Biometric Security for Financial Meltdown Solutions

Feature Article | February 24, 2009 by Paul Sheldon Foote and Reena Hora, California State University, Fullerton

Certified biometric solution bioLock from realtime North America (Photo: realtime North America Inc.)

Biometric systems make it more difficult for dishonest employees to repudiate in court the evidence against them. Companies need systems for detecting and holding accountable persons who are violating security and internal control system standards.

Following the billions of dollars of losses caused by dishonest or irresponsible employees, investors and voters should become suspicious in the future whenever executives or audit committees claim their companies cannot afford better security systems.

Biometrics authentication – The reliable solution for security

The International Organization for Standardization (ISO) has published a new standard ISO 19092:2008 Financial services-Biometrics-security framework. “This standard establishes the security requirements for the implementation and management of state-of-the-art biometric identification technology within the financial industry.” It will make transactions more secure in the electronic era for the financial sector. (Ref 1)

SAP users can mitigate fraud by using bioLock (from realtime North America), the certified biometric solution using fingerprints.

Even if log-in passwords were obtained, the fraudster would not be able to do anything with the passwords because the biometric authentication system would deny him access to perform transactions.

If an ERP system uses multiple passwords for each user to control access to specific modules, that approach is no match for a biometric system able to control access even to the transaction, field or data level. The biometric approach is crucial for maintaining segregation of duties when employees gain new responsibilities.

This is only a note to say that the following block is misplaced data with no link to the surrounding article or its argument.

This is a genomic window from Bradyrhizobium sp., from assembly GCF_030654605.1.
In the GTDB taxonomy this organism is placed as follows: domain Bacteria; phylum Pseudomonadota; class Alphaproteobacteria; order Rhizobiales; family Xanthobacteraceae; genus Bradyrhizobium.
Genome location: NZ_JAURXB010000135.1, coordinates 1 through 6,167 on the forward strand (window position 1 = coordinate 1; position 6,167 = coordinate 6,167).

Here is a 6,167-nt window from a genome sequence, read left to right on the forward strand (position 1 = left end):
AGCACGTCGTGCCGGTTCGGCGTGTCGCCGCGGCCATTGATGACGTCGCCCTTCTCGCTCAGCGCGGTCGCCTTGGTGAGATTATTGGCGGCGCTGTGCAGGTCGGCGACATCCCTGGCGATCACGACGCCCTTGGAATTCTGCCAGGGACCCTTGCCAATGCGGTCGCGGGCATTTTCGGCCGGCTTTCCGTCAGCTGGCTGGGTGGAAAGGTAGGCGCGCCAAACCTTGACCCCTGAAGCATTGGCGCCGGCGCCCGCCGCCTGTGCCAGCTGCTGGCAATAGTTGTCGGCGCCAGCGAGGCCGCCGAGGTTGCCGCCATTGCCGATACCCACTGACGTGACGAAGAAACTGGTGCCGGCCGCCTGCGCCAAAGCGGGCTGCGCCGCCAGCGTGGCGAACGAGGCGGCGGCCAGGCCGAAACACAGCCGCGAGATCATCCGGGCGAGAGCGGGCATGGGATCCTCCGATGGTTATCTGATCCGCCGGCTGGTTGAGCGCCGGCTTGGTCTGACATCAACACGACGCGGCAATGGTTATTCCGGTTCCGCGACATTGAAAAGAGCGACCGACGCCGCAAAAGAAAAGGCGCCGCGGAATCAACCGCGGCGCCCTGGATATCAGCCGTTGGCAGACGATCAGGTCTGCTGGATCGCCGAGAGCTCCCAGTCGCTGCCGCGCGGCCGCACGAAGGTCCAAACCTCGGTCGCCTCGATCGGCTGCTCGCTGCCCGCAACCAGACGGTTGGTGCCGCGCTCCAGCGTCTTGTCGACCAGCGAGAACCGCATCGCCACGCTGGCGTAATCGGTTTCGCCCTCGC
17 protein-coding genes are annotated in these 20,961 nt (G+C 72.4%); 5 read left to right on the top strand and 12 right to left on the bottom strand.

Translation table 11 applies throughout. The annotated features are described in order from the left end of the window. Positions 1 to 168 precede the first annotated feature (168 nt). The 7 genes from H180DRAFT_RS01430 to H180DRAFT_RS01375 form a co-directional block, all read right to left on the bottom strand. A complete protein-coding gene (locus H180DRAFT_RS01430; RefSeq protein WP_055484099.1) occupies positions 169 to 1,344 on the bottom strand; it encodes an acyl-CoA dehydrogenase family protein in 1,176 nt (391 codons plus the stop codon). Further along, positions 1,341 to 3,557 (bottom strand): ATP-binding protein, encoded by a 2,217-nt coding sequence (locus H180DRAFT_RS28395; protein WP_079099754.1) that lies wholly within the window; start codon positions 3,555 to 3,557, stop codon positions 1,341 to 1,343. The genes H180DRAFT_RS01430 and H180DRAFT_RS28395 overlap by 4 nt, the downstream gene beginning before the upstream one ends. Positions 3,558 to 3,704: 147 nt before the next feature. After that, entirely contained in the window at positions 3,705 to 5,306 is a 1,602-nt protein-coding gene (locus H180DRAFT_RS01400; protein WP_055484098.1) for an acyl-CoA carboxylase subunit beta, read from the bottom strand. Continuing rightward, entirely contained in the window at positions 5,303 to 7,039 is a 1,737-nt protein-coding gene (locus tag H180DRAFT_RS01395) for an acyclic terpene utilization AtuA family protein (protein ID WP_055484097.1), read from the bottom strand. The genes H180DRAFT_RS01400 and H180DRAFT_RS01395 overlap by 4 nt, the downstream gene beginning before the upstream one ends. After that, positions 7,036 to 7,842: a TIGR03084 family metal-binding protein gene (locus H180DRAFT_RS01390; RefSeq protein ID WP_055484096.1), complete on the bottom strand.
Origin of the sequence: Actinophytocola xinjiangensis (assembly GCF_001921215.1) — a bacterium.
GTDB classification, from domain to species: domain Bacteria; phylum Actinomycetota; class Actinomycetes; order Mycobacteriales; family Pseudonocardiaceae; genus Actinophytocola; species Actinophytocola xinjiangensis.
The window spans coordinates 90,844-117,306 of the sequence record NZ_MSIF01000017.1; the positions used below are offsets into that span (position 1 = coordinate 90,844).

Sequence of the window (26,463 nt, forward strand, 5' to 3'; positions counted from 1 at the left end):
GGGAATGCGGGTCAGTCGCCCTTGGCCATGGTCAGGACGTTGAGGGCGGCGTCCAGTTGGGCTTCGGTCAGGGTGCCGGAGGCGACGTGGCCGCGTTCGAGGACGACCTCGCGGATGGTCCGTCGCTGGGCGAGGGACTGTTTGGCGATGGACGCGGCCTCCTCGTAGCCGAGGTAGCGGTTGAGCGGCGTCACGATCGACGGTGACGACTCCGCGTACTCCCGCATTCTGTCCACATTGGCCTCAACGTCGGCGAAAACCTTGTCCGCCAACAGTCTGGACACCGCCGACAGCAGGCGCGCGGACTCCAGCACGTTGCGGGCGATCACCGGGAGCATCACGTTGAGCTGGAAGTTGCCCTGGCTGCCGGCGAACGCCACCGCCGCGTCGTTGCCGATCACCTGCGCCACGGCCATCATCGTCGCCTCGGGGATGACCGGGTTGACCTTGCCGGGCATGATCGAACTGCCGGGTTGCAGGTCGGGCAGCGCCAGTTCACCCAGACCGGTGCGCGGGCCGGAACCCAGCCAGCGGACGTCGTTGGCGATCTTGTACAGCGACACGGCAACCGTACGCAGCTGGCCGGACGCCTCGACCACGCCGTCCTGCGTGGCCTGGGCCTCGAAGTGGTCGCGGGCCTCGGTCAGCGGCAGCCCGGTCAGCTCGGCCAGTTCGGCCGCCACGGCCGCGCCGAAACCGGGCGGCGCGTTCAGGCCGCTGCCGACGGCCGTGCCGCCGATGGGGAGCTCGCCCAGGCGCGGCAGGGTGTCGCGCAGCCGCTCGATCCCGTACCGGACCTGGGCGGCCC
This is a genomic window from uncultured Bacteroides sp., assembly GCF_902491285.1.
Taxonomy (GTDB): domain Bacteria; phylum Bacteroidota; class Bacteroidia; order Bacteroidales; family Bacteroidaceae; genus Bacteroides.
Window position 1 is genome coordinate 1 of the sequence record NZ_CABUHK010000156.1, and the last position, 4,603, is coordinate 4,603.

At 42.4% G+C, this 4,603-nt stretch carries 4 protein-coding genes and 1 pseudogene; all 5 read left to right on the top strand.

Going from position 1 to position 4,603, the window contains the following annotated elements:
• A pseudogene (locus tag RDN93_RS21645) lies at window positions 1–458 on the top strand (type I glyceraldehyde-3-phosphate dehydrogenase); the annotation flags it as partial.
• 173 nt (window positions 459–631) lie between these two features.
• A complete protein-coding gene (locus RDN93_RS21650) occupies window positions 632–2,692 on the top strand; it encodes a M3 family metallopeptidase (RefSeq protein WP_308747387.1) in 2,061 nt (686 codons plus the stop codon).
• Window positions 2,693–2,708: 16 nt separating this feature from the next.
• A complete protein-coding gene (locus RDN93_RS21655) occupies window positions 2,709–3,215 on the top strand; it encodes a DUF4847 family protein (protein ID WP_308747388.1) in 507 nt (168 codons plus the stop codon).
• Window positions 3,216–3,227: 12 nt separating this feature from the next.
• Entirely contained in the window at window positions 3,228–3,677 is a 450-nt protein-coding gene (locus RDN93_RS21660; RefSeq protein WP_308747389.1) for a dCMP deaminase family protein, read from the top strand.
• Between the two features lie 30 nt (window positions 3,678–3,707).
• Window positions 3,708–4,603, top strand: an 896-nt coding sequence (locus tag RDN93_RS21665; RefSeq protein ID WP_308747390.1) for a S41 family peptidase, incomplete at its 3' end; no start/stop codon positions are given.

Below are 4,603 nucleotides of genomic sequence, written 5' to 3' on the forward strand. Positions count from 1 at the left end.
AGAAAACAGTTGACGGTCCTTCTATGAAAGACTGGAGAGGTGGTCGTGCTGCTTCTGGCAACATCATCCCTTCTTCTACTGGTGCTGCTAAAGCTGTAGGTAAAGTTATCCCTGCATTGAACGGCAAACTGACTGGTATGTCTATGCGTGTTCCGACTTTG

Societe Generale Bank – case study

The fraud at Societe Generale Bank is a classic example of how the fraud could have been prevented if they used SAP and a biometric system like bioLock for protection.

What went wrong?

Jerome Kerviel worked in the back office and in the middle office from 2000 to 2005, prior to becoming a trader. He had in-depth knowledge of their systems and procedures. (Ref 2 & Ref 3)

He made a lot of effort for his fraudulent trades to be undetected by the system. He used:

  • Fake email messages for justifying missing trades. (Ref4)
  • Borrowed colleagues log-in credentials by using their passwords to conduct trades in their name.
  • Forged documents. He created a fictitious Profit and Loss statement for 2007 reflecting the bogus hedges he had created for this period.
  • Manipulated the bank’s proprietary system Eliot by deleting transactions and re-entering them after reconciliation.

There were 75 warnings regarding Kerviel’s rogue trading. Yet, the authorities failed to detect Kerviel’s rogue trading until it escalated to such a high level. (Ref 5)

What can organizations do in the future to prevent this?